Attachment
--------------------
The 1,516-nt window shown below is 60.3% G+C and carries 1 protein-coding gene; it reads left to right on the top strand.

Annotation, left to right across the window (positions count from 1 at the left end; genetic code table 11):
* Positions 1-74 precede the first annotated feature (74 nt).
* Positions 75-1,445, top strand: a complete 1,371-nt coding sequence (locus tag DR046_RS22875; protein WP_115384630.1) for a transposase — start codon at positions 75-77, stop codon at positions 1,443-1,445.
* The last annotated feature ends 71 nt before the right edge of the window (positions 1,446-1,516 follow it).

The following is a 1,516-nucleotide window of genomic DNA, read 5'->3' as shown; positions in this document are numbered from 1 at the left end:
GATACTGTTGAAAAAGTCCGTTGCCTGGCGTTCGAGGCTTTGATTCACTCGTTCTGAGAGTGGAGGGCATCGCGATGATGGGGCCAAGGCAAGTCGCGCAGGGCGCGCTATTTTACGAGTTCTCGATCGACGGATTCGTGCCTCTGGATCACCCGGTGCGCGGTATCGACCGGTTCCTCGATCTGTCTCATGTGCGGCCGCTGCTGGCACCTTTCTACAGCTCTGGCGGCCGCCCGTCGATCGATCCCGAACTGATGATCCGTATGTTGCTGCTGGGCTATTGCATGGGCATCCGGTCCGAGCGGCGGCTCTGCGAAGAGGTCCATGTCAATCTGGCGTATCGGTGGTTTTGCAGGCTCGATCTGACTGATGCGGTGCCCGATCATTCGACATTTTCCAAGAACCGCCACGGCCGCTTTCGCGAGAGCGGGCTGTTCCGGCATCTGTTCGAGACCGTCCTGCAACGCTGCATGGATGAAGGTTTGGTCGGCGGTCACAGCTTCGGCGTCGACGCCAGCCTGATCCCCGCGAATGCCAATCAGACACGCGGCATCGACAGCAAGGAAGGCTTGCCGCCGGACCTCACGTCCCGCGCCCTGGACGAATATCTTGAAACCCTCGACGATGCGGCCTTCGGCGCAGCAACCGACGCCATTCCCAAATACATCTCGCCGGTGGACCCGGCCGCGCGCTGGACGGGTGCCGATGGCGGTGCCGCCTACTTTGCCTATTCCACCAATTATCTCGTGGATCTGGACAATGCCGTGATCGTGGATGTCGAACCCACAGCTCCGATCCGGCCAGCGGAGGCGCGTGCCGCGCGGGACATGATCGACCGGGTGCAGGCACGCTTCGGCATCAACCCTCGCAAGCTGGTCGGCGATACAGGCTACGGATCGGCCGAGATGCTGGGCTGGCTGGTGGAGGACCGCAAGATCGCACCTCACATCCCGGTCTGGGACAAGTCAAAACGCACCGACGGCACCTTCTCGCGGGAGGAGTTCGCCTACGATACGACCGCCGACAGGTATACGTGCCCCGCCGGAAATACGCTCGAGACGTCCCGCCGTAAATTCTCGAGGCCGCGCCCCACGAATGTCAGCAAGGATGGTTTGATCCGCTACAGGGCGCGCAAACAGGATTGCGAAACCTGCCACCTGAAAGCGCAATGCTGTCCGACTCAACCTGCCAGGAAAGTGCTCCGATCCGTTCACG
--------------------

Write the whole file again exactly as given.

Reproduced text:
The 1,516-nt window shown below is 60.3% G+C and carries 1 protein-coding gene; it reads left to right on the top strand.

Annotation, left to right across the window (positions count from 1 at the left end; genetic code table 11):
* Positions 1-74 precede the first annotated feature (74 nt).
* Positions 75-1,445, top strand: a complete 1,371-nt coding sequence (locus tag DR046_RS22875; protein WP_115384630.1) for a transposase — start codon at positions 75-77, stop codon at positions 1,443-1,445.
* The last annotated feature ends 71 nt before the right edge of the window (positions 1,446-1,516 follow it).

The following is a 1,516-nucleotide window of genomic DNA, read 5'->3' as shown; positions in this document are numbered from 1 at the left end:
GATACTGTTGAAAAAGTCCGTTGCCTGGCGTTCGAGGCTTTGATTCACTCGTTCTGAGAGTGGAGGGCATCGCGATGATGGGGCCAAGGCAAGTCGCGCAGGGCGCGCTATTTTACGAGTTCTCGATCGACGGATTCGTGCCTCTGGATCACCCGGTGCGCGGTATCGACCGGTTCCTCGATCTGTCTCATGTGCGGCCGCTGCTGGCACCTTTCTACAGCTCTGGCGGCCGCCCGTCGATCGATCCCGAACTGATGATCCGTATGTTGCTGCTGGGCTATTGCATGGGCATCCGGTCCGAGCGGCGGCTCTGCGAAGAGGTCCATGTCAATCTGGCGTATCGGTGGTTTTGCAGGCTCGATCTGACTGATGCGGTGCCCGATCATTCGACATTTTCCAAGAACCGCCACGGCCGCTTTCGCGAGAGCGGGCTGTTCCGGCATCTGTTCGAGACCGTCCTGCAACGCTGCATGGATGAAGGTTTGGTCGGCGGTCACAGCTTCGGCGTCGACGCCAGCCTGATCCCCGCGAATGCCAATCAGACACGCGGCATCGACAGCAAGGAAGGCTTGCCGCCGGACCTCACGTCCCGCGCCCTGGACGAATATCTTGAAACCCTCGACGATGCGGCCTTCGGCGCAGCAACCGACGCCATTCCCAAATACATCTCGCCGGTGGACCCGGCCGCGCGCTGGACGGGTGCCGATGGCGGTGCCGCCTACTTTGCCTATTCCACCAATTATCTCGTGGATCTGGACAATGCCGTGATCGTGGATGTCGAACCCACAGCTCCGATCCGGCCAGCGGAGGCGCGTGCCGCGCGGGACATGATCGACCGGGTGCAGGCACGCTTCGGCATCAACCCTCGCAAGCTGGTCGGCGATACAGGCTACGGATCGGCCGAGATGCTGGGCTGGCTGGTGGAGGACCGCAAGATCGCACCTCACATCCCGGTCTGGGACAAGTCAAAACGCACCGACGGCACCTTCTCGCGGGAGGAGTTCGCCTACGATACGACCGCCGACAGGTATACGTGCCCCGCCGGAAATACGCTCGAGACGTCCCGCCGTAAATTCTCGAGGCCGCGCCCCACGAATGTCAGCAAGGATGGTTTGATCCGCTACAGGGCGCGCAAACAGGATTGCGAAACCTGCCACCTGAAAGCGCAATGCTGTCCGACTCAACCTGCCAGGAAAGTGCTCCGATCCGTTCACG